Kurdish Women Struggle for a Next System in Rojava

Ruken Isik explores what women are doing in Rojava, Northern Syria.

how do Kurdish women join the fight against ISIS in such numbers, and why are women on the forefront of the struggle? What is the history behind this remarkable departure from the norm, and what can advocates for systemic change and feminism learn from Rojava?

the struggle is also against male domination within the Kurdish community and in the larger Middle East. The achievement of gender equality is one of the most important aspects of the ongoing struggle in Rojava, and an unprecedented example in the Middle East.

“The level of woman’s freedom and equality determines the freedom and equality of all sections of society”

democratisation of woman is decisive for the permanent establishment of democracy and secularism.”

Quotes from Abdullah Öcalan, founding member of the Kurdistan Workers’ Party

In a recent article, academic and writer Nazan Ustundag (2016) summarizes Öcalan’s ideas on modernity and the need to decentralize power:

“For Öcalan, any society needs to fulfill the functions of nourishment, reproduction, and self-defense in order to survive. However, during the formation of capitalist modernity, state, capitalist classes, and men confiscated the means of nourishment (i.e., production), reproduction (i.e., care), and defense (i.e., violence) from society, the poor, and women.”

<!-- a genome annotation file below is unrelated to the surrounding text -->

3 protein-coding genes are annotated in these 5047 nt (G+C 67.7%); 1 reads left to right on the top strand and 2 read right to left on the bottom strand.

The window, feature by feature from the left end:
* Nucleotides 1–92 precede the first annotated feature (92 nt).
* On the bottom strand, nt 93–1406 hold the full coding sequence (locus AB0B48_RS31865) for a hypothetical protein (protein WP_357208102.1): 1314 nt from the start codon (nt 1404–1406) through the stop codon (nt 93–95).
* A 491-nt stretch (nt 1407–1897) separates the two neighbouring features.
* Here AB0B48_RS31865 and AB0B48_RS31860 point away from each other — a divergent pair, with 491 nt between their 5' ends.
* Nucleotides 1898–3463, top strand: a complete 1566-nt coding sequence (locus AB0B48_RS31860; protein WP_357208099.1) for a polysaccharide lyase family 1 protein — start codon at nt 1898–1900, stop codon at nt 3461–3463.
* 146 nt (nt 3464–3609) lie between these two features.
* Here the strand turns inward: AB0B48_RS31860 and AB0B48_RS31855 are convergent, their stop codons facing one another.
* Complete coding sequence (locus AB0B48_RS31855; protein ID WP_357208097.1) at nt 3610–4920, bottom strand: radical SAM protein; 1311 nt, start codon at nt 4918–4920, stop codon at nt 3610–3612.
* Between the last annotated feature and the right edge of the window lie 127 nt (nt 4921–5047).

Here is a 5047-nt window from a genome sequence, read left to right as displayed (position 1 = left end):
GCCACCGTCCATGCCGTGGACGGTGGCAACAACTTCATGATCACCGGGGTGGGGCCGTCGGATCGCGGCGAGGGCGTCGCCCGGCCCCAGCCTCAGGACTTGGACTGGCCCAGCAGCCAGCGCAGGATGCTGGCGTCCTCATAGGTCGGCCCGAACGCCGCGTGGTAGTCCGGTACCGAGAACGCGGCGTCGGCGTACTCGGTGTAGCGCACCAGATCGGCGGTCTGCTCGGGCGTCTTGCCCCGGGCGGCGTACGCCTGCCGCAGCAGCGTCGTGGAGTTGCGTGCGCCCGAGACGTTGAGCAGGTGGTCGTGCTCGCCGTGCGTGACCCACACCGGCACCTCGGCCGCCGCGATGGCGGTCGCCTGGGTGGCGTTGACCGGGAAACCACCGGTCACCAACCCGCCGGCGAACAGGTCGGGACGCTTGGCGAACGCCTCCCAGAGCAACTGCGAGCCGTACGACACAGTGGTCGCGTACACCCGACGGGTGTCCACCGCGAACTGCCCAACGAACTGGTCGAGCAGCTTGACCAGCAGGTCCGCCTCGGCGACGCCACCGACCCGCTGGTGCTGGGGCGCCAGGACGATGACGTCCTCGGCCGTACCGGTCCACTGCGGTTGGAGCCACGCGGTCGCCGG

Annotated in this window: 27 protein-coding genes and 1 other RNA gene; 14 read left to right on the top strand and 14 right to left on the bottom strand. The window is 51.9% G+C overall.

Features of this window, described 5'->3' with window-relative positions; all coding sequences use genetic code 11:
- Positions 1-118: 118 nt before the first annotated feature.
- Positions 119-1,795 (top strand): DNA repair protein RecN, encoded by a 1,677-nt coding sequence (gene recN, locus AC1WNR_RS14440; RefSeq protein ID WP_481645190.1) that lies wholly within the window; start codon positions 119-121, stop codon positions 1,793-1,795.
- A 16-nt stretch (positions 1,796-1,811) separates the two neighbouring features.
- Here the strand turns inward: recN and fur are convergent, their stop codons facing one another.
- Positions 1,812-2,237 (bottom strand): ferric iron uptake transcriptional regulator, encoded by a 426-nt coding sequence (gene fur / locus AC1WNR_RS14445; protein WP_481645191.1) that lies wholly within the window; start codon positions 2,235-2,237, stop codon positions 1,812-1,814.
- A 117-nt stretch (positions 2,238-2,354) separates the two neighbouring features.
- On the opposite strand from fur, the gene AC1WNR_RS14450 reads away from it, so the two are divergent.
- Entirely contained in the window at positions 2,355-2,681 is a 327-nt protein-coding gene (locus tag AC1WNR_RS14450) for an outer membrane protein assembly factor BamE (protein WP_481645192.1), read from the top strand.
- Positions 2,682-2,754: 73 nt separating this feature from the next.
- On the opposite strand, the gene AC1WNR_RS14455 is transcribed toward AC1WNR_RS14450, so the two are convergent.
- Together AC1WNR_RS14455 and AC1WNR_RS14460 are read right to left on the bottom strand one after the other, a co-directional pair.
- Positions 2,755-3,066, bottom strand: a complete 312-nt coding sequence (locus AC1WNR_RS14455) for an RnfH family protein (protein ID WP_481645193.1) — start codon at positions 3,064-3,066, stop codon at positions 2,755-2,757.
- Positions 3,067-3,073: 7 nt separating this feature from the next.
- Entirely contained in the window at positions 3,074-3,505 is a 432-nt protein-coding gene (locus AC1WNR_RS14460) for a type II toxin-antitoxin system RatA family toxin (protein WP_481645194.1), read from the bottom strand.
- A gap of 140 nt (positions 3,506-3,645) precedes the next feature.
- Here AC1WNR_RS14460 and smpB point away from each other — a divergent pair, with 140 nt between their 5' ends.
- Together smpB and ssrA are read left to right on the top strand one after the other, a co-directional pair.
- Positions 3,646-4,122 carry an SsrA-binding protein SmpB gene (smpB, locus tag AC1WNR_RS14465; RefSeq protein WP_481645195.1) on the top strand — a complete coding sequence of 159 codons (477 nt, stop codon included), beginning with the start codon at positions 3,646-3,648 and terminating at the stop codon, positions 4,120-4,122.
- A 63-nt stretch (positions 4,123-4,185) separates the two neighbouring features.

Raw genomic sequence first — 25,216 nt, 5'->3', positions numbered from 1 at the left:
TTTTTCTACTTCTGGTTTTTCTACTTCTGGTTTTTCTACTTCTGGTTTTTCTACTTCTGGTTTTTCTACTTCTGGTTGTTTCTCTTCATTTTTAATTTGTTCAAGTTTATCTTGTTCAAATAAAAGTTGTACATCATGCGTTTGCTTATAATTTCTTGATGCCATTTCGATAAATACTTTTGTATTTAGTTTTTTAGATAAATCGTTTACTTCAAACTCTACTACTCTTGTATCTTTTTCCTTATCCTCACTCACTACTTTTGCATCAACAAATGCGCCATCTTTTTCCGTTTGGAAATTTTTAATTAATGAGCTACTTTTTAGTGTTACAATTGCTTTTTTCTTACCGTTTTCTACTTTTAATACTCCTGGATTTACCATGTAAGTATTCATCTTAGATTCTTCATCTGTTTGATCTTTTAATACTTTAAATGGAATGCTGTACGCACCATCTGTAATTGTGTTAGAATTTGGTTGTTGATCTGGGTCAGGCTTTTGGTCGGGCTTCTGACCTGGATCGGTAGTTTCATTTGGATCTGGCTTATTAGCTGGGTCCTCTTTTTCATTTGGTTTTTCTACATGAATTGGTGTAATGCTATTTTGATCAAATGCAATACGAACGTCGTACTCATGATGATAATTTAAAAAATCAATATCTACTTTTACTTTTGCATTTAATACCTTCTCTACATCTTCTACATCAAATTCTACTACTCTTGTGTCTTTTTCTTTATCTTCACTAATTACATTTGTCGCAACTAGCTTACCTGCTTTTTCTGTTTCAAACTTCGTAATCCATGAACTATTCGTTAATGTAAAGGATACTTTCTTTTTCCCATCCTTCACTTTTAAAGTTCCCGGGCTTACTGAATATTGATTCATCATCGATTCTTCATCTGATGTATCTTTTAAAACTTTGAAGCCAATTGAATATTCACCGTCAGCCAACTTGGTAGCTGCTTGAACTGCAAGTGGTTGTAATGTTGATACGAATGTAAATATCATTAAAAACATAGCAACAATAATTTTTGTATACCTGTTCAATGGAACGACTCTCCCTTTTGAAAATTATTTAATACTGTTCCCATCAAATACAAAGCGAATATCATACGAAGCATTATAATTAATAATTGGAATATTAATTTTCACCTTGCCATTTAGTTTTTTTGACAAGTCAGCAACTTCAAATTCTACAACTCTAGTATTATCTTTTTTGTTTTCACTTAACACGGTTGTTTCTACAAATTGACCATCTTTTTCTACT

The change underway in the autonomous Kurdish regions of Syria should not be perceived just as a shift of powers from the control of one government or ethnicity to another, but as a social transformation, one which is enabling minorities to have a say, and a share in the dynamics of power as a more equal society is constructed.

War is a culture against women.

“I told them I am hopeful because I do not see myself just one woman. One part of me is woman in Afghanistan, the other Pakistan, German, Persian, Arab, Turkish. I told them all women in the world are with me when I fight against these brutal men.

From author’s interview with Meryem Kobani (YPJ)

“We, as women, need to break the mentality that controls women. We need to know ourselves, know our agency, our strength, we need to protect ourselves.”

From author’s interview with Roza Haseke (YPJ)





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